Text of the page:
Thankful for Volunteers

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volunteeringThis week, we hosted Volunteer Appreciation Week to honor some of the Capital Area Food Bank’s most inspirational and devoted workers: our volunteers. To say thanks, we treated volunteers to breakfast, lunch, and some fabulous CAFB gear—a small token of gratitude for the time, energy, and experience they give to support our mission and work.

Today, we are proud to announce this year’s top volunteers during the fiscal year ending June 30, 2014. Join us in congratulating our community’s most active and inspirational individuals, corporate, student, and volunteer groups who have made a difference through their volunteer work:

Top Individual Volunteers

By Staff Recommendation

  1. Remi Akande, Intake Creator
  2. David Laughlin, Chief Garden Volunteer
  3. Sharon McCarthy, CAFB’s 1st Neighborhood Captain
  4. George Moore, Food Resources Filing Volunteer
  5. Sabrina Poms, Translation Volunteer
  6. Kate Sherwood, Master Chef Volunteer
  7. Narasimhan Swaminathan, Super DC Warehouse Volunteer
  8. Derrick Mickey, Northern Virginia Receptionist

Top Corporate Volunteers

By Volunteer Hours

  1. Capital One | 388 hours
  2. Marriott | 368 hours
  3. Deloitte | 265 hours
  4. AARP | 287 hours
  5. Safelite Auto Glass | 276 hours
  6. Price Waterhouse Coopers | 273 hours
  7. Iron Mountain | 226 hours
  8. TERATHINK | 216 hours
  9. XLA | 184 hours
  10. Fannie Mae | 174 hours

Top Student Volunteer Groups

By Volunteer Hours

  1. YouthWorks  | 401 hours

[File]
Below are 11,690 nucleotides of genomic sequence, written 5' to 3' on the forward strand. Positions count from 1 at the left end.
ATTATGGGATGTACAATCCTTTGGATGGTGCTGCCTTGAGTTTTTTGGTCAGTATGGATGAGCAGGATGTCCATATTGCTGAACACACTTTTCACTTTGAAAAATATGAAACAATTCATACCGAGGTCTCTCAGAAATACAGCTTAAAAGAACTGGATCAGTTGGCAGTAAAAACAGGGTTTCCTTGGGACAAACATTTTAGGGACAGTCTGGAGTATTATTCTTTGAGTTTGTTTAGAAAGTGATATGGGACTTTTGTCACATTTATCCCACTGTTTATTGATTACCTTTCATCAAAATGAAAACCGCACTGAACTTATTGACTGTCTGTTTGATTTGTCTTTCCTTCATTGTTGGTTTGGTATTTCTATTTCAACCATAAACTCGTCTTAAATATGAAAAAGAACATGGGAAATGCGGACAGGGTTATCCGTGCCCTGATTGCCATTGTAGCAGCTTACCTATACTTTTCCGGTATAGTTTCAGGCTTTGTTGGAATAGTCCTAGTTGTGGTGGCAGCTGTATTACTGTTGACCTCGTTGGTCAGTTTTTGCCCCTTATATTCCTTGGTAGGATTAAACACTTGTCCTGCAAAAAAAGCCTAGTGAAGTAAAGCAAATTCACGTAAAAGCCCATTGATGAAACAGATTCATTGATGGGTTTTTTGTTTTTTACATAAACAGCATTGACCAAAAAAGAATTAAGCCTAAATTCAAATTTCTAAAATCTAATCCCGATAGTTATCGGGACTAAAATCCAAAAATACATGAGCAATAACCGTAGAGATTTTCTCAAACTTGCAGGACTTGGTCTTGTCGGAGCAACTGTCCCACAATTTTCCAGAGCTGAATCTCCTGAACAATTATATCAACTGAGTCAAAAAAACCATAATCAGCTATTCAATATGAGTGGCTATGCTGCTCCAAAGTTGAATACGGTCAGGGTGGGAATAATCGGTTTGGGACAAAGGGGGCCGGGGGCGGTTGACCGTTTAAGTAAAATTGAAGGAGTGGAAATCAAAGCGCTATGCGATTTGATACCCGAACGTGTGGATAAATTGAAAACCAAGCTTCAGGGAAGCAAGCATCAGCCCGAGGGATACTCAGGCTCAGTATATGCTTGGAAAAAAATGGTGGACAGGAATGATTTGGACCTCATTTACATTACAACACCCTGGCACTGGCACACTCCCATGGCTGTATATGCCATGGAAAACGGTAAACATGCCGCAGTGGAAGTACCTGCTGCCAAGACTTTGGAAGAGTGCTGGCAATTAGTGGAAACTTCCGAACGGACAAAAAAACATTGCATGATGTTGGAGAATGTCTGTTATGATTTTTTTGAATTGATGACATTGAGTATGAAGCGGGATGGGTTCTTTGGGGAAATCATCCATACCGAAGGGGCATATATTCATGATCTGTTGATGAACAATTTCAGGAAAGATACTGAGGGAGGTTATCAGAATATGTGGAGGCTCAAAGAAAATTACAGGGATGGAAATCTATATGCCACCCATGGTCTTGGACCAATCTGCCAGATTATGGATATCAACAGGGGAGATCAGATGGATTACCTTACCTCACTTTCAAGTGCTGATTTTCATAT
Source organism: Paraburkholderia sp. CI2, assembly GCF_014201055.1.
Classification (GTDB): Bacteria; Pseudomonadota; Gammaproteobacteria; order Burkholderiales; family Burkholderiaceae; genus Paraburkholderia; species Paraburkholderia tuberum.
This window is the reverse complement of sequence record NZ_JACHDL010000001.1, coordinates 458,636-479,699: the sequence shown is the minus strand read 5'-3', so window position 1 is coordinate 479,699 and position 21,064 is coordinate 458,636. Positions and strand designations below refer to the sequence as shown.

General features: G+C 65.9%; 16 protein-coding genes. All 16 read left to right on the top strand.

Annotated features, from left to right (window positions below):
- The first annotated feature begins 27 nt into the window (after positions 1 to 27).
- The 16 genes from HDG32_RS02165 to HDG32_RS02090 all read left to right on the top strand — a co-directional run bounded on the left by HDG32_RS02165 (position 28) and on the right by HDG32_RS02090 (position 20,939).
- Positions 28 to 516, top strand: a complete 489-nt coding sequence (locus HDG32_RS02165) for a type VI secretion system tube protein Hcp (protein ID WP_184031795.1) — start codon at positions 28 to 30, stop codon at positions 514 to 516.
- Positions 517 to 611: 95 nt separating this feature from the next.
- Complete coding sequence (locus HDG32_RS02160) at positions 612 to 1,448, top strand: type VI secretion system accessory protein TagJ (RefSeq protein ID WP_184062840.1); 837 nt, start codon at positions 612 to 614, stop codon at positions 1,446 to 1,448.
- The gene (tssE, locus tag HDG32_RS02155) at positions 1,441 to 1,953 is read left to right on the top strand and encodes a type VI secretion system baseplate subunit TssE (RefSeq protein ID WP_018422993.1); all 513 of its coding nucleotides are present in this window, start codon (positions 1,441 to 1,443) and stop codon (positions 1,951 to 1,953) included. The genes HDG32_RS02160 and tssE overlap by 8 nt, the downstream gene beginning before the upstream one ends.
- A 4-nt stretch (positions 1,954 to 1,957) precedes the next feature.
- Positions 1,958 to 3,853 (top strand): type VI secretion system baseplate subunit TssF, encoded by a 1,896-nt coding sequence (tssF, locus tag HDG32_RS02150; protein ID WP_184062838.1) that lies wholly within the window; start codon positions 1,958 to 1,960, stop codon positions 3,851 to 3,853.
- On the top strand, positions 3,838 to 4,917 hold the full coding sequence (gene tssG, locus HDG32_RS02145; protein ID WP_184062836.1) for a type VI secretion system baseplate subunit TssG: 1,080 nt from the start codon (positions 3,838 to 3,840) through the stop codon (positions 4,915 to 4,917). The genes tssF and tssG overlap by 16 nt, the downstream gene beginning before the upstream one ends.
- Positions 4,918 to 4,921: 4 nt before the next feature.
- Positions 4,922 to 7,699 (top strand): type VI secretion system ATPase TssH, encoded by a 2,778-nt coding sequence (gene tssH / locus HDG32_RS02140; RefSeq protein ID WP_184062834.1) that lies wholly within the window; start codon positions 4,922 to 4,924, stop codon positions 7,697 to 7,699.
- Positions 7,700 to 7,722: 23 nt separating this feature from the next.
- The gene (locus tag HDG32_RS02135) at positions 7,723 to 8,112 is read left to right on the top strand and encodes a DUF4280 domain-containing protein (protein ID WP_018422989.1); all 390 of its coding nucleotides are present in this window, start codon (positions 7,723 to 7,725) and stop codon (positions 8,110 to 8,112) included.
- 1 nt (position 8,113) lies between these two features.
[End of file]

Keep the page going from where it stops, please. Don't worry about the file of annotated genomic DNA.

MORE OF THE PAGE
2. The Center for Student Missions | 380 hours
  3. Sharpe Health School | 315 hours
  4. St. Andrew’s Episcopal School |261 hours
  5. Holy Trinity School | 225 hours
  6. GW Community Building Community  | 210 hours
  7. Marvelwood School | 187 hours
  8. Broad Run High School DECA | 162 hours
  9. Maple Springs Baptist Church Youth Ministry | 150 hours
  10. Georgetown University Law Center | 150 hours

Volunteers are the backbone of the CAFB. More than 21,000 volunteers support the CAFB’s efforts annually, resulting in a savings of over $2.6 million in staffing costs, which allows us to provide more food and resources to the community.

As it turns out, the benefits for volunteers themselves are not intangible. Over the past two decades a body of research shows that volunteering provides individual health benefits in addition to social ones. A recent study by UnitedHealth Group and the Optum Institute revealed volunteers feel better physically, mentally and emotionally; are more engaged and involved in managing their health and have lower health care costs and higher productivity at work.

If you want to make a positive difference in your community and in your health, sign up to volunteer at the Capital Area Food Bank.  For a list of current opportunities, click here.

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